Maybe it’s because I work in technology but I’ve never thought of tablet computers and 3D TV’s as status symbols in today’s world. According to this article from the UK’s Dailymail these symbols have changed significantly from 20 years ago.
It might have been enough to own a house with a 2 car garage and take a vacation once a year before, now however there are many more “must have” items for those wanting to show their success.
While it’s natural for people to seek status symbols, spending beyond their means to acquire them is what leads to problems down the road. Setting your expectations too high too early in life is how people can end up buried under piles of debt.
Related: Why Do We Save?
Here are a few items from the list that particularly peaked my interest:
- A smartphone
- An iPad or Tablet
- A smart TV or 3D TV
- A dog walker
- A cleaner
- A nanny
- Personal number plate
- Champagne in the fridge
- A holiday in the Caribbean, Maldives or Seychelles which costs $7,500
When you take away the carrier subsidies, smartphones are quite expensive with an unlocked iPhone starting at $789 ($699 plus tax).
For the married men out there that like to have the latest and greatest phone, just remember that you can’t give your wife a hard time for wanting to buy an expensive hand bag after you’ve spent $800+ on a phone!
Thinking back 10-20 years, would “a Computer” have been on this list instead of an iPad/Tablet?
Desktop PCs and laptops are basically commodities these days with the price of entry as little as $400, while a decent PC bought in the 90’s would have cost $5,000!
The big difference between computers of yesteryear and smart phones, 3D TVs and tablets of today is the cool factor. 15 years ago your desktop PC would be locked away in an office somewhere, but these new gadgets are highly visible.
The next three prestige symbols I listed are services which many might not have thought of as status symbols before.
Dog walkers, cleaners and nannies have become status symbols over the last few decades as more and more women have entered the workforce and commute times have gotten longer.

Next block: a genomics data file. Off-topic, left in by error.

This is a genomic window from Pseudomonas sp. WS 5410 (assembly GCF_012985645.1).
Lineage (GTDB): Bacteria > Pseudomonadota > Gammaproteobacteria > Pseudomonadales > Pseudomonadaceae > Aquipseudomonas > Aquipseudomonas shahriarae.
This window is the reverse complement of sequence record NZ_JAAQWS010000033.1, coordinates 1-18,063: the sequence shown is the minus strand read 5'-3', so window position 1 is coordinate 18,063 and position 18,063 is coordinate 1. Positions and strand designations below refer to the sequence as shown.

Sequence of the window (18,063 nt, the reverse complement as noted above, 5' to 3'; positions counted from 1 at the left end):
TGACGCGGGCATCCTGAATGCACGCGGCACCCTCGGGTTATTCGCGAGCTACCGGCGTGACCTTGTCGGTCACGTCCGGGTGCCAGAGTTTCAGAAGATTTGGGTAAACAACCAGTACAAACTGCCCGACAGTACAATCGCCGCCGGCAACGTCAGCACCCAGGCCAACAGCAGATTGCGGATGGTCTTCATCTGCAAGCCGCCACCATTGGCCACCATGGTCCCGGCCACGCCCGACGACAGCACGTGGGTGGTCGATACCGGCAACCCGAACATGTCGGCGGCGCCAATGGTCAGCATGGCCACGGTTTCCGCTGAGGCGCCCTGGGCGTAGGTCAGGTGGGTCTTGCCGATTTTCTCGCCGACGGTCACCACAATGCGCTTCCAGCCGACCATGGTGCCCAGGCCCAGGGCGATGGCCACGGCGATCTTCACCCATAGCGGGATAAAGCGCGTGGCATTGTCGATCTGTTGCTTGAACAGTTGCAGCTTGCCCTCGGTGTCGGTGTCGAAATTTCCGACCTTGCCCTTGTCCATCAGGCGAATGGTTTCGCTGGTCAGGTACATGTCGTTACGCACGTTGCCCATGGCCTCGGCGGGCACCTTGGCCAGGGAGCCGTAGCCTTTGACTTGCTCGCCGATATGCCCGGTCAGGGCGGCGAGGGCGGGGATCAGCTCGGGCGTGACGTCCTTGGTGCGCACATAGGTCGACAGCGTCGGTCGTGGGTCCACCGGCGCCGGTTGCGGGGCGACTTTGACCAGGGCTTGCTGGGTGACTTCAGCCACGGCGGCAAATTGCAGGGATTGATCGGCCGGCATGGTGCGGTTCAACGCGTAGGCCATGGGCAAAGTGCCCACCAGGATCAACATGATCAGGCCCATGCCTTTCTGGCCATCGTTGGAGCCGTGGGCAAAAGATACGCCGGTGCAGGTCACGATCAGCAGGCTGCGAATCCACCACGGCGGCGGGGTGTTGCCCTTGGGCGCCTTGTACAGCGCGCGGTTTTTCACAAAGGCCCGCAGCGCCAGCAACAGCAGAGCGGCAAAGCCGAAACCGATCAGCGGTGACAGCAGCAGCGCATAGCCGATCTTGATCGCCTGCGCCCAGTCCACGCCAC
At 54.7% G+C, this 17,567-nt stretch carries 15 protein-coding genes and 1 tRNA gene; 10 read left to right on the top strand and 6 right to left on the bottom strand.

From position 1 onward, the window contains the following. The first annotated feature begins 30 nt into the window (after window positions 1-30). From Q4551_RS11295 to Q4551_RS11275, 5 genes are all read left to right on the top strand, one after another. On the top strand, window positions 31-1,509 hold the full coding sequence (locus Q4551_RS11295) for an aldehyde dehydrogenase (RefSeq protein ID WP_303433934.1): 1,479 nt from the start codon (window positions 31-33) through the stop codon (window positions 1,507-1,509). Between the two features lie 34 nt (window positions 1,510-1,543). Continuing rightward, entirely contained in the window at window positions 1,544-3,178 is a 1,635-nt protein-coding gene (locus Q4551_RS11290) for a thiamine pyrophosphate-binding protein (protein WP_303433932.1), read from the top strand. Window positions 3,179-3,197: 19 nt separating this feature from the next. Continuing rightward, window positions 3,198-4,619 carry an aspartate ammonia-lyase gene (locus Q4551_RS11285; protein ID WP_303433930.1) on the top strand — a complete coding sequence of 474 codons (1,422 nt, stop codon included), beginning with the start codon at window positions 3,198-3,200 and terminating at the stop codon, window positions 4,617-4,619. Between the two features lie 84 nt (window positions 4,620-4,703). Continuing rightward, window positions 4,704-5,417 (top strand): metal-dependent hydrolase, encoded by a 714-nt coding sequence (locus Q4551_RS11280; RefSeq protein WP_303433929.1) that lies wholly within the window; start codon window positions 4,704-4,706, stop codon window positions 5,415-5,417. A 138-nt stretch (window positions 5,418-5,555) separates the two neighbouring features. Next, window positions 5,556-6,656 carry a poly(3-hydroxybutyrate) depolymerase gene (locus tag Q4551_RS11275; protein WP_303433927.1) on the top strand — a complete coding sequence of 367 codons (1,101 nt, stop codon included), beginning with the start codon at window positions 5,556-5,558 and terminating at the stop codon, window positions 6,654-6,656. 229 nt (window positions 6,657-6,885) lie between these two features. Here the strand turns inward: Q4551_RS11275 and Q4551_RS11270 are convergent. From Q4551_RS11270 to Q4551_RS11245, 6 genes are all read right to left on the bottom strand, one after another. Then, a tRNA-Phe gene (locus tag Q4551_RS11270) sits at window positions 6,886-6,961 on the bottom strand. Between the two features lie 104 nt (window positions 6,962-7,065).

The less time you have, the more important these services become which then turns them into prestige services.
What’s interesting is that if you have a small home that doesn’t require a lot of cleaning, you wouldn’t associate the same level of prestige with having a cleaner as someone who has a large home who never has enough time to clean it!
This means that in many cases, status and prestige are relative.
It’s funny that personalized license plates made it into this list. Since the cost of getting your own plate is fairly reasonable ($250) given the length of time you’ll use it, I suppose the level of prestige associated with this item speaks more to the message that someone puts on it or the car they put it on.
People might be more likely to put a personalized plate on an expensive car with a message like “GR8 CAR”. Sorry I couldn’t come up with something more creative.
Who actually has champagne in the fridge?
I think this is probably a better indicator of status than a smart phone. There are thousands of people roaming around talking on their iPhones and I can almost guarantee you that none of them has a bottle of Dom Perignon in the fridge!
Travel to far off lands
I found the last item, travel, particularly interesting for a couple of reasons.
First, given that this is an article from a British newspaper, it’s worth noting that destinations like France, Italy, Spain and Greece are not on the list. If Canadians were asked to come up with a similar list, one or more of those destinations would be on there!
This means that the status associated with a trip is really a factor of distance. For Canadians, a trip to the Caribbean is fairly common so we wouldn’t associate the same level of status with a visit to Cuba as the English would.
Secondly, the researchers specifically note that the trip has to cost at least $7,500 in order to have an impact. To me, a trip is a trip whether you spend $3,000 or $7,500.
This distinction must reflect the exclusiveness of a hotel or resort (meaning more $$) for determining status.
It’s only a status symbol if you believe it is
Building on the house cleaner example earlier, things or services only become a status symbol when you actually believe that they are. By managing our expectations we can actually reduce the desire to purchase such items.
It’s ironic to think that the fewer prestige symbols we buy, the more wealth we can build!
Andrew Martin is a personal finance and investing blogger from Toronto, Ontario with a background in technology and a passion for travel. His blog, She Thinks I’m Cheap aims to help Canadians build wealth by sharing facts, stories and advice.